Operator Painted Blades
Recently we received a number of main rotor blades sent to Aviation Blade Services with balance problems. These blades were for the S-58 and S-61 helicopters. Apparently these operators thought they were properly maintaining their helicopter by painting the blades, however other problems were created by doing this.
By repainting the tops of the blade with a polyurethane paint approximately 1 to 2 mils of paint was added to the top or approximately 1 to 2 lbs of weight to the blade (polyurethane is a high solids paint and weighs more than the original lacquer finish). Most operators apply the new topcoat directly to the blade surface and not remove any of the old paint. On a Sikorsky S-58 main rotor blade with a cord dimension of 16.5 inches and an S-61 blade with 18.5 inch cord, your cord wise center of gravity is approximately 4.6 inches from the leading edge. Considering the amount of paint applied to the blade, most of the paint is aft of the center of gravity thus three times more weight in paint is aft. You don’t really know what condition the balance of the blade is in before you start. As repairs are completed on blades which have been in operation for years such as field repairs and paint touch ups, the weight of the blade is increased and the cord wise balance changes. One or more blades could be heavy to start with, thus when blades are painted any out of balance problem may be exacerbated.
While such blades are technically out of balance they may fly together as a set if painted at the same time by the same painter and with the same product. However, the problem that will arise in the future is when one of the blades needs to be replaced. The new blade is not going to fly very well with the originals, as it is probably up to 2 lbs lighter, resulting in an aircraft that is rough in the air and also will cause excess wear and tear on all of the aircraft, especially the head, flight controls and airframe.
Some of the items that will suffer from blades being out of dynamic balance:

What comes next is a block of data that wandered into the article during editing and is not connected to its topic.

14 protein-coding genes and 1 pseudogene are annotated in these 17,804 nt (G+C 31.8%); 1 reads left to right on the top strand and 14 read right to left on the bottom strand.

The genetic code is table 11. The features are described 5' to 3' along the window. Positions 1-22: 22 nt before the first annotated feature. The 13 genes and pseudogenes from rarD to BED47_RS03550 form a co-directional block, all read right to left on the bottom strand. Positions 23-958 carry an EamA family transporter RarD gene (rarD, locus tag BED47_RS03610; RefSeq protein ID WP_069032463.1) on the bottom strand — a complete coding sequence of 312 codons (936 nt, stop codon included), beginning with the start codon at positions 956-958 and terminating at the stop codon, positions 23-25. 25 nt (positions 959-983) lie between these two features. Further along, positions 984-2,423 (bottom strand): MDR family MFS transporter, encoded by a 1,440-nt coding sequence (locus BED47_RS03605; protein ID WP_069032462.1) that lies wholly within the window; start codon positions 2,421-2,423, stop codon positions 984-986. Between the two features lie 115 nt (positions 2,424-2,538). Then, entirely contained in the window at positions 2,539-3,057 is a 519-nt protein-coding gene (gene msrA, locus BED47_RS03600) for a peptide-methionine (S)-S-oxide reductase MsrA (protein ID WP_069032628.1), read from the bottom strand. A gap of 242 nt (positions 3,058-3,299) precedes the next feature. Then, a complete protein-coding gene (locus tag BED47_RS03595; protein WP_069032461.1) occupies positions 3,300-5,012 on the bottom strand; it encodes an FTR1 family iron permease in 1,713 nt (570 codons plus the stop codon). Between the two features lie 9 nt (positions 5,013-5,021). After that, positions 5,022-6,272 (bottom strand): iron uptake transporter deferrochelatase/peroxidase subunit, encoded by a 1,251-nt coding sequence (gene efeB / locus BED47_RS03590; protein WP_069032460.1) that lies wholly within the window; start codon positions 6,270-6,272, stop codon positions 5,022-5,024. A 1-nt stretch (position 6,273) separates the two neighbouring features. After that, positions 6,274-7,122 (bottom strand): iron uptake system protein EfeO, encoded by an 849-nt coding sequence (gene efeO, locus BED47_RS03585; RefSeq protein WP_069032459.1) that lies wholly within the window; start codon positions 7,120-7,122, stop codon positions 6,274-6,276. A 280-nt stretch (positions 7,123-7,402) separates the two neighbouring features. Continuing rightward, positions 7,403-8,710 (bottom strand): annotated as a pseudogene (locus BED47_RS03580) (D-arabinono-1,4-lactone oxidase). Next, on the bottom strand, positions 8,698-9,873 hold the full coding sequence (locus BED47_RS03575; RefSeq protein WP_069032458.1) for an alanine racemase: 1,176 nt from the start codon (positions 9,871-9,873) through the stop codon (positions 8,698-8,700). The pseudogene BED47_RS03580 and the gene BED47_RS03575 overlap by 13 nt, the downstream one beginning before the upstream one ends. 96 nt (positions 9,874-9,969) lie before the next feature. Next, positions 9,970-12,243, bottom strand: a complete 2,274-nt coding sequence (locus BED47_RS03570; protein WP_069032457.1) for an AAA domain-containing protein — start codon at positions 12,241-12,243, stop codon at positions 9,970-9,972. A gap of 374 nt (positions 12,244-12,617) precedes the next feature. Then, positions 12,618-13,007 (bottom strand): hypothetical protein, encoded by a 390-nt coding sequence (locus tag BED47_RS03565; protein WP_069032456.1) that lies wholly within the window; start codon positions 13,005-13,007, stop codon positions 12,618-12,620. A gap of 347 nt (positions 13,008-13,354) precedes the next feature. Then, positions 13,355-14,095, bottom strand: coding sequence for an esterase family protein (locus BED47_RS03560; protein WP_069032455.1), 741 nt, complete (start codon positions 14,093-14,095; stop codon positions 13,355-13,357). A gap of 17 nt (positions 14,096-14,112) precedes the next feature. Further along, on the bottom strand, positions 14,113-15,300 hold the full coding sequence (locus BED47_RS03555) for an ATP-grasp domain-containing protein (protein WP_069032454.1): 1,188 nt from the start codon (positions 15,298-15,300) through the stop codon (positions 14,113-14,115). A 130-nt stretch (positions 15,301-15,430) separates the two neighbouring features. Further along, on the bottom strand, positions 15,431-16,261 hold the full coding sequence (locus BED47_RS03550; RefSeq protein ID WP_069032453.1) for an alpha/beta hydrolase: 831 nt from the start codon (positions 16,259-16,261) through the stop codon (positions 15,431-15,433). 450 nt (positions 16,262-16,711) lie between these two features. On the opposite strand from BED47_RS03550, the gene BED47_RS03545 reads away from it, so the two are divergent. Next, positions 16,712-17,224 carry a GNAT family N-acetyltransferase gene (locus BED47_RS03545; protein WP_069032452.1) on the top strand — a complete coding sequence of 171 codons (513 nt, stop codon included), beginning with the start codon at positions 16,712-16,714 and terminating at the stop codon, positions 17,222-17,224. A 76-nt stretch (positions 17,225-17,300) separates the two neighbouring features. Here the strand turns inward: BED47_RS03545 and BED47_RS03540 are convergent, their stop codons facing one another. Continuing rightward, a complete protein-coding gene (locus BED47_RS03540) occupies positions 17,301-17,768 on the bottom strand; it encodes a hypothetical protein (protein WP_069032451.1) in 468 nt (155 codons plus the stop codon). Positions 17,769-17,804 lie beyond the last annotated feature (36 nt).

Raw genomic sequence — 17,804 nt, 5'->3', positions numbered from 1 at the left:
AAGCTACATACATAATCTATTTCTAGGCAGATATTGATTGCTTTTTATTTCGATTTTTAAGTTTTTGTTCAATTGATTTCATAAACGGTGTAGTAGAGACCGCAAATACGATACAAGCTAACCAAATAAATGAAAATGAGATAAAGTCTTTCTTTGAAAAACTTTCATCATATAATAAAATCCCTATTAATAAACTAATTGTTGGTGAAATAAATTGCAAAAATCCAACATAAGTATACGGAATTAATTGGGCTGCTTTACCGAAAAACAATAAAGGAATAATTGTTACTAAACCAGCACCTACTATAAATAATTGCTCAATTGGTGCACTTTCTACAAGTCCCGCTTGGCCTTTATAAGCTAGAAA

- Rod ends and bearings in the main rotor head
- Rotating star bearing
- On a helicopter that does not provide for rotor head balance, out of dynamic balance blades can cause lots of problems that may not be apparent at that time but will eventually surface.
A simple check of the condition of your main blades is to observe what happens to the blade track when you turn off the primary servos during your flight checks. Do they stay together as when both systems are operating, or do they separate and seek their own track path? The design of the sloppy links on the primary servos allows for the blade to run where it needs to when the primaries are shut off, not where you force it to run. If you have ever lost the primary system in flight and the helicopter was hard to fly or land, you will understand the reason for properly balanced blades. You should notice no appreciable handling difference with the primary system off, on the ground or in the air.
This information letter has been provided to call operators’ attention to a potential problem that needs to be considered before starting a painting process. In spite of the fact that blades seem to be robust and require very little maintenance, they are in fact operationally delicate. By paying attention to the static balance of the blades operators will see significantly lower maintenance and vibration in the area of the rotor head, flight controls and airframe.